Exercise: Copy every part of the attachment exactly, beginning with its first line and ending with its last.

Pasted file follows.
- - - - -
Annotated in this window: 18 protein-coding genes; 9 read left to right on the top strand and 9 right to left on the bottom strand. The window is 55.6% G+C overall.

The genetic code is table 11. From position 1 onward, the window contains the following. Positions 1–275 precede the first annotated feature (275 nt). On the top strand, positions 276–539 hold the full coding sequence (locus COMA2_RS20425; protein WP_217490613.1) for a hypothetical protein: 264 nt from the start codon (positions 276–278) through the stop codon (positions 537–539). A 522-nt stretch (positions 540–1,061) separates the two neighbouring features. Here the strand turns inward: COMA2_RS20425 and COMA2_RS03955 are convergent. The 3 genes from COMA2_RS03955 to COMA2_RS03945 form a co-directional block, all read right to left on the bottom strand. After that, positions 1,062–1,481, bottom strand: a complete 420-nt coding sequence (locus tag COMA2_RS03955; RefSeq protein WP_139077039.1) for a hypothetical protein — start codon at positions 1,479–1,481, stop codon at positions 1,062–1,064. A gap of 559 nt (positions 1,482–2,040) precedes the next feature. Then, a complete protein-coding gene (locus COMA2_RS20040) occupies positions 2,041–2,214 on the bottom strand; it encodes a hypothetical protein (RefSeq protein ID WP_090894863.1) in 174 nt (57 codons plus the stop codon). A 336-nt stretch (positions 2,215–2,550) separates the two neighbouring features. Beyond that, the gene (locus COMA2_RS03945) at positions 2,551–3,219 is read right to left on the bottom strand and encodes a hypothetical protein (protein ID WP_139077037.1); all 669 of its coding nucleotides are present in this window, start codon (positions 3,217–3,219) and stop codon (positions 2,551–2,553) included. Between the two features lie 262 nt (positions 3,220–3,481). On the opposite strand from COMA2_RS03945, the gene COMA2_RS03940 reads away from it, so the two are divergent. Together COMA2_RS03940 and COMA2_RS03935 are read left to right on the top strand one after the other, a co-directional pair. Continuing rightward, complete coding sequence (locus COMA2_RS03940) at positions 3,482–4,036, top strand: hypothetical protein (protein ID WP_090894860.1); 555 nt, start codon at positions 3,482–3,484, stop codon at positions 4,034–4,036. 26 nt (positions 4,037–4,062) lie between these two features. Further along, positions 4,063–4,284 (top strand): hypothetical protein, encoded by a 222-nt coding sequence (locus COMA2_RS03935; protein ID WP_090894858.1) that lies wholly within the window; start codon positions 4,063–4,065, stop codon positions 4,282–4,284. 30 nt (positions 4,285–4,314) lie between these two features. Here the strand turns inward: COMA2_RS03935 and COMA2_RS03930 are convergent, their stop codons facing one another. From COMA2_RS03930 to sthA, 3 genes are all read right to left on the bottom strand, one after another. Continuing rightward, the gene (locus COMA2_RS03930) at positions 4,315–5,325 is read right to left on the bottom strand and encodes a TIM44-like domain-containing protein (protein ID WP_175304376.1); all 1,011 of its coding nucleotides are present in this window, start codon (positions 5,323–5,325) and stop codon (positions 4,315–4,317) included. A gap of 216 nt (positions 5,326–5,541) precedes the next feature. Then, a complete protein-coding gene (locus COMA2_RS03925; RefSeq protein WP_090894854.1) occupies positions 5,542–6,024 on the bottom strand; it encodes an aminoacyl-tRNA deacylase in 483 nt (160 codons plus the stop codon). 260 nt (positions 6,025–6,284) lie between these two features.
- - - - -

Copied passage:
Annotated in this window: 18 protein-coding genes; 9 read left to right on the top strand and 9 right to left on the bottom strand. The window is 55.6% G+C overall.

The genetic code is table 11. From position 1 onward, the window contains the following. Positions 1–275 precede the first annotated feature (275 nt). On the top strand, positions 276–539 hold the full coding sequence (locus COMA2_RS20425; protein WP_217490613.1) for a hypothetical protein: 264 nt from the start codon (positions 276–278) through the stop codon (positions 537–539). A 522-nt stretch (positions 540–1,061) separates the two neighbouring features. Here the strand turns inward: COMA2_RS20425 and COMA2_RS03955 are convergent. The 3 genes from COMA2_RS03955 to COMA2_RS03945 form a co-directional block, all read right to left on the bottom strand. After that, positions 1,062–1,481, bottom strand: a complete 420-nt coding sequence (locus tag COMA2_RS03955; RefSeq protein WP_139077039.1) for a hypothetical protein — start codon at positions 1,479–1,481, stop codon at positions 1,062–1,064. A gap of 559 nt (positions 1,482–2,040) precedes the next feature. Then, a complete protein-coding gene (locus COMA2_RS20040) occupies positions 2,041–2,214 on the bottom strand; it encodes a hypothetical protein (RefSeq protein ID WP_090894863.1) in 174 nt (57 codons plus the stop codon). A 336-nt stretch (positions 2,215–2,550) separates the two neighbouring features. Beyond that, the gene (locus COMA2_RS03945) at positions 2,551–3,219 is read right to left on the bottom strand and encodes a hypothetical protein (protein ID WP_139077037.1); all 669 of its coding nucleotides are present in this window, start codon (positions 3,217–3,219) and stop codon (positions 2,551–2,553) included. Between the two features lie 262 nt (positions 3,220–3,481). On the opposite strand from COMA2_RS03945, the gene COMA2_RS03940 reads away from it, so the two are divergent. Together COMA2_RS03940 and COMA2_RS03935 are read left to right on the top strand one after the other, a co-directional pair. Continuing rightward, complete coding sequence (locus COMA2_RS03940) at positions 3,482–4,036, top strand: hypothetical protein (protein ID WP_090894860.1); 555 nt, start codon at positions 3,482–3,484, stop codon at positions 4,034–4,036. 26 nt (positions 4,037–4,062) lie between these two features. Further along, positions 4,063–4,284 (top strand): hypothetical protein, encoded by a 222-nt coding sequence (locus COMA2_RS03935; protein ID WP_090894858.1) that lies wholly within the window; start codon positions 4,063–4,065, stop codon positions 4,282–4,284. 30 nt (positions 4,285–4,314) lie between these two features. Here the strand turns inward: COMA2_RS03935 and COMA2_RS03930 are convergent, their stop codons facing one another. From COMA2_RS03930 to sthA, 3 genes are all read right to left on the bottom strand, one after another. Continuing rightward, the gene (locus COMA2_RS03930) at positions 4,315–5,325 is read right to left on the bottom strand and encodes a TIM44-like domain-containing protein (protein ID WP_175304376.1); all 1,011 of its coding nucleotides are present in this window, start codon (positions 5,323–5,325) and stop codon (positions 4,315–4,317) included. A gap of 216 nt (positions 5,326–5,541) precedes the next feature. Then, a complete protein-coding gene (locus COMA2_RS03925; RefSeq protein WP_090894854.1) occupies positions 5,542–6,024 on the bottom strand; it encodes an aminoacyl-tRNA deacylase in 483 nt (160 codons plus the stop codon). 260 nt (positions 6,025–6,284) lie between these two features.